Call of Duty: Modern Warfare II and the joys of the longer wait - VideoGamer.com
Call of Duty: Modern Warfare
Josh Wise by on Aug 4, 2022

Call of Duty: Modern Warfare II and the joys of the longer wait

The Electronic Entertainment Expo has a history with boats. The crowds of E3 2000 stared, half-crazed, at the spectacle before them. An oil tanker, lashed in belts of rain, on the Hudson River.

A lone figure, who materialises, with a crackle of lightning, on its deck. And a squad of soldiers, hastening down from a chopper on hanks of rope. The game was Metal Gear Solid 2: Sons of Liberty, and the audience in the Los Angeles Convention Center, like the ship, were seized.

The crowds of E3 2022 had it different. For a start, there was no E3 2022—just a scattering of showcases streamed on the internet, by publishers following the pattern of Junes gone by.

Anyone watching did so at home, on their laptops, forced to merely imagine the air conditioning at the convention centre, locked in combat with the rich fug of their fellow-attendees.

But they were treated, nonetheless, to what may go down as a lost E3 moment. A level from Call of Duty: Modern Warfare II, entitled “Dark Water,” was shown to the world. Another platoon of soldiers, borne on speedboats, arrive not at a tanker but at an oil rig. The waves look worried. The men hasten up their ropes, courtesy of a zip-like gizmo.

There are no choppers, and no bolts of lightning. The details, after two decades, had changed. But the downpour continued.

A confession: I am helpless before Call of Duty. No matter the rust of snobbery that accretes between releases—as I tell myself that its thrills are cheap, its characters non-existent, its morals inert—as the next one draws near I grow increasingly excited at the prospect of more.

I even relished Call of Duty: Vanguard, which is more than I can say for Activision, whose attitude toward it seems to be one of faint embarrassment. That game retreated into the Second World War and saw fit to cast Dominic Monaghan as a Nazi officer named Jannick Richter.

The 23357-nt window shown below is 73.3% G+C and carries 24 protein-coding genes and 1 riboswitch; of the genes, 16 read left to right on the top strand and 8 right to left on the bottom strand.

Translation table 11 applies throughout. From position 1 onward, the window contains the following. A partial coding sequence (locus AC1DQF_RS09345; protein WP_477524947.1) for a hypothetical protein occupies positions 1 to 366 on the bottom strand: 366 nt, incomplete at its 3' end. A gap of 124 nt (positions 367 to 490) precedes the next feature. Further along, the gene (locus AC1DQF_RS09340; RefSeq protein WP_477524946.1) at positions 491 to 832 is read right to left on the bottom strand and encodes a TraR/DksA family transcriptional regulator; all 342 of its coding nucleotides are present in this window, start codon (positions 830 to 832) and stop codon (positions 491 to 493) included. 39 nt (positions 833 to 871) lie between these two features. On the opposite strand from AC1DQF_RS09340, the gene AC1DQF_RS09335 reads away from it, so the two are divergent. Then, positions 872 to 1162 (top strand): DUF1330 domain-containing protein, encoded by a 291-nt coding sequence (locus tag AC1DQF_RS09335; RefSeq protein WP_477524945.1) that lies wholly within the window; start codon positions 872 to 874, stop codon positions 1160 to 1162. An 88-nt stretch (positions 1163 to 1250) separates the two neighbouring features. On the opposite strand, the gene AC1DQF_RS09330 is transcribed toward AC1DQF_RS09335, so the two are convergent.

A former resident of the Shire, and of the nameless isle in Lost, Monaghan is a specialist in portraying cheerful souls who get marooned in gloom.

Thus, the leaden grey of an S.S. uniform proved no match for him, and I kept expecting him to cease his interrogation of our heroes in the name of second breakfast.

Nevertheless, Vanguard was a digestible romp. And so to the recent news, according to a report from Bloomberg, that Activision is considering skipping next year’s entry in favour of “new premium content planned for 2023 and beyond.”

Allow me to enter a plea in favour of keeping this approach from now on. While I sympathise with those whose need to have their optic nerves frazzled by the crump of frictionless warfare on an annual basis, I think that we would all benefit from the wait.

The notion that our yearly fix could be beefed up with post-launch action—the better to keep us busy, and to froth us into a greater frenzy, whenever the next game is unveiled—is an enticing one. We may get more moments like the one at the spectre of this year’s E3.

And, while I don’t presume to be familiar with the dark water of game development, I would hazard a guess that we may end up with a more refreshed game. Or at least more refreshed developers.

Whatever the case, Call of Duty: Modern Warfare II is on its way in November, eagerly awaited. And I look forward not just to its launch but to the time afterward, the time in-between, when that ship has sailed.

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Call of Duty: Modern Warfare 2 (2022)

on PC, PlayStation 5, Xbox Series S, Xbox Series X
Call of Duty: Modern Warfare 2 (2022)

Release Date:

28 October 2022